The daily Nebraskan. ([Lincoln, Neb.) 1901-current, April 11, 1940, Page 3, Image 3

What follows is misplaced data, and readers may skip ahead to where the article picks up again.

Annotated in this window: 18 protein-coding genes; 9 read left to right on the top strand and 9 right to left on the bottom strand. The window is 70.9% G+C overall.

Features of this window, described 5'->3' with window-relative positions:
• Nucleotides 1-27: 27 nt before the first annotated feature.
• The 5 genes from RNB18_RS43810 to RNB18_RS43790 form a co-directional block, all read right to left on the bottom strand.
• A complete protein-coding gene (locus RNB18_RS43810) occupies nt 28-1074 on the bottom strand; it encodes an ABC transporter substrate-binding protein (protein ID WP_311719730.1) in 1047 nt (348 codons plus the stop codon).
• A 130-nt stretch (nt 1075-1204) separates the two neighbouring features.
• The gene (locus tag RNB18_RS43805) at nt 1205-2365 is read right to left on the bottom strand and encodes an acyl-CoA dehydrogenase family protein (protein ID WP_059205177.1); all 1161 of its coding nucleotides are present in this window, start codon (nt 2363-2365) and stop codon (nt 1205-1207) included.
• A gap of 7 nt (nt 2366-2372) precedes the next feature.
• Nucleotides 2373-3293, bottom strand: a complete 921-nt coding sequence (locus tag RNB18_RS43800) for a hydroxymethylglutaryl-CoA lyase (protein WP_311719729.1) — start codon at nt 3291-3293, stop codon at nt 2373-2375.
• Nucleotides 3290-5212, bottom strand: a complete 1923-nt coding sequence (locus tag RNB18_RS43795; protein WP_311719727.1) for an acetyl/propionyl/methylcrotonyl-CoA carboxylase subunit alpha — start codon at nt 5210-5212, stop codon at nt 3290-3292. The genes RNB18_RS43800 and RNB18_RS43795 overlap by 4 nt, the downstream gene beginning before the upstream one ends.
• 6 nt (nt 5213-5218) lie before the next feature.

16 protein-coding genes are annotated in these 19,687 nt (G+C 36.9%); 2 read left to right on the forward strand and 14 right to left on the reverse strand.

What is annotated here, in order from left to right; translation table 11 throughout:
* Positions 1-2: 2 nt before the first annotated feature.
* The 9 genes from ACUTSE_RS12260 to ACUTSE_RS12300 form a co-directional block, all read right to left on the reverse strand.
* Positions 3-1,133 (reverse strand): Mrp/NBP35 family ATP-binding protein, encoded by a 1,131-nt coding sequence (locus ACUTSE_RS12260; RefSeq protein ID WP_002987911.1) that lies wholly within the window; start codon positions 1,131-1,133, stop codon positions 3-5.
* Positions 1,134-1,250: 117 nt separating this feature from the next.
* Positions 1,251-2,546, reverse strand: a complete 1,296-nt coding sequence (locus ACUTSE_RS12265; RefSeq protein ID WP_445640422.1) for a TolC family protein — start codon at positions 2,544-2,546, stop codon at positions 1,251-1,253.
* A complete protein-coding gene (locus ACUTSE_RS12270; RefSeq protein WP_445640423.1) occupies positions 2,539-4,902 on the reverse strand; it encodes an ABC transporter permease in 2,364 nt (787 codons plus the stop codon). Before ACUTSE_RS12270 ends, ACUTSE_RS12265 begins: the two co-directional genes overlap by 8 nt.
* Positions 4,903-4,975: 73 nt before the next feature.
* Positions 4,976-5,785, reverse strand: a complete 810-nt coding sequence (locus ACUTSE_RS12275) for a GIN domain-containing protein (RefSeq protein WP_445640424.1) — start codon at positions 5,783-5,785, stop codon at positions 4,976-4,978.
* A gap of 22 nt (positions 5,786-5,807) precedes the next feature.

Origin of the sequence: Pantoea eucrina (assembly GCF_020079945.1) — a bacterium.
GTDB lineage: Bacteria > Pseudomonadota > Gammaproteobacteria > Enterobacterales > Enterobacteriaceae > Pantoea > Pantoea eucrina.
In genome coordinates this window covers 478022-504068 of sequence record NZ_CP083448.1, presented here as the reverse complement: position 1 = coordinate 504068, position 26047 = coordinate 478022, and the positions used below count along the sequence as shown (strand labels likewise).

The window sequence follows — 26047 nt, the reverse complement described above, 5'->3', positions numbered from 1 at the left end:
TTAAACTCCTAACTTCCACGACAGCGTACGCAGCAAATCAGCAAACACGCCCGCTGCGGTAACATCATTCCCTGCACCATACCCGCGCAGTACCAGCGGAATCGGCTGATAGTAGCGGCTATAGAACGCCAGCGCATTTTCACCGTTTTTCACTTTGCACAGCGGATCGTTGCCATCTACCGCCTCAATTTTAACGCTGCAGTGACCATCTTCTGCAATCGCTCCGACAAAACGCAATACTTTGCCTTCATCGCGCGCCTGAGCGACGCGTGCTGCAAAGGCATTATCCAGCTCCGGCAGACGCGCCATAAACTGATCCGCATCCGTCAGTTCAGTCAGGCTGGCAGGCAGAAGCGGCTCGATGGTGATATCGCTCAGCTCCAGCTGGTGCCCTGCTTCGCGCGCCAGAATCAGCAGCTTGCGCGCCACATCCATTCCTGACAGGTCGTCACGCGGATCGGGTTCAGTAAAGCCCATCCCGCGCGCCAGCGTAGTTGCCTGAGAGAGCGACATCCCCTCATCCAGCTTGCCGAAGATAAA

Thursday, April If." 1940 THE DAILY NEBRASKAN- x - St II f 1 :, !, ' - " ! ' - f ?s r " " 1 ,,,ii, in ;", ' .,mii..:, JZ i ..: S . ' '"""" - , ii 11 1 n . 11 11 T w:-,si' Weii(, He knew vhcrt they'd ind in Shaf eld cowhide trunk YOUNG HEIRS MIGHT BE SUPRISFD-but he knew the fortune that was paid the Hawkins when the railroad came through in 78 and how they never spent or banked a cent of it. The old-time country editor wai like that. He knew his county like the back of his hand, from the secret thoughts of the supervisors to the last thank-you-marm oa a dead-end road. He knew every man, woman, and child and their Great-Aunt Nellie who ran off with the lightning rod agent He knew the story of every yellow old record io the courthouse and what the boys were laughing at in the livery stable last Sunday. He knew what chance the town had of getting that button factory, and why the parsonage would have a new tenant sooa. The people he' wrote for were nut as much an open book to him as the news he wrote for them. He wasn't being quaint when he put the results of the school spelldown on page one, or filled five pages with country correspondence. That was meat and drink to the folks out on the R.F.D. routes far more important than the Doer War of wa silver at 16 to 1-and he knew it. That old-time country editor had trP com plete, integrated understanding of all the newt of his locality, and the whole of the mind for which it was written. And his formula, "the nearer the news, the bigger," was essentially the formula of all old-time journalism in the big cities, as well as in the county seats. But when Dewey entered Manila Day and boy in bicycle'shops began tinkering with the front ends of buggies, the old order began to pass away. The great, complex world forced itself into the affairs and thoughts of easy-going, tarn-of -century America. Economics, world politics, finance, industrial man agement, material resources, labor, social theory they all began to matter somehow. They got you into wars and strikes and hard times. Science be gan to matter when diphtheria and t.b. were found not to be acts of God. Art began to matter when your daughter came back from Paris or Peoria call ing you a Philistine. America's mind, stretching, pushing out its ho rizons, called for more news . . . more kinds of news... news from beyond the railroad depot. And the news poured in from the just-hatched wire services, from specialists of all kinds, from the syndicates, the feature writers, the correspondents. Soon the old one-man grasp was gone. The tor rent of news was too great and too swift, its sources too many and too remote, for any one man to han dle and absorb it all. And if the editor was swamped, the reader was drowned. In self-defense, he learned to pick his way about his newspaper, snatching a bit here and a bit there, mostly according to the ingenuity of the headline-writer. Often he missed news of impor tance; often he failed to see what a series of day-by-day stories adkd up to in the end. There was a crying need for a new experiment in journalism. A need for some body with n national view point free from the pres sure of daily and hourly deadlines to bring the news together so that the intelli gent reader could get its es sentials, grasp them, make them his own. That somebody turned out to be The Weekly Newsmagazine. With its advantage of time for re flection and discussion, the Newsmagazine made this task its single-minded purpose. It set out to do the country editor's job with a world-wide scope and on a national scale. . . .To take all the week's news and make the pic ture make sense to the average intelligent Amer ican. To set it against a fully comprehended back ground. To write it vividly, compactly, forcefully . . . with full appreciation of the mind for which it is intended . . . with the touch of human under standing that brings people and events to moving, breathing life. The Newsmagazine is written by experts, but never for experts. No story in TIME can go gallop ing off on a hobby; it must be paced firmly and smoothly to the brisk stride of the whole magazine, whether the subject is world affairs or politics, or business or finance, or medicine, religion, or th arts. That is why TIME smt to be written by one man, who knows TIME readers as the old-time coun try editor knew the folks in his county. That is why the average TIME reader starts at the begin ning and goes through to the end, feeling that every line gives him something that he wants and needs and can use. This il one of a seriei of ndvenijemenu in which the Editors of TIMS hope to give Colle k Students a clearer picture of the world of newt, gtthuring, news-writing, arul news-reading and the part TIMS plays helping you to grasp, meaiure, and uie the history of your lifetime as you lire the story of your life. fftTIME r t ti r lt r r? u 1 vr ..! rmnitiMiitir n .. Ill C UCKLI HUf jMfluAtlU t m:.- - -,"'h - - -'- Ji t - - in sr - 1 ' - -'-"-"'-v.- 1 .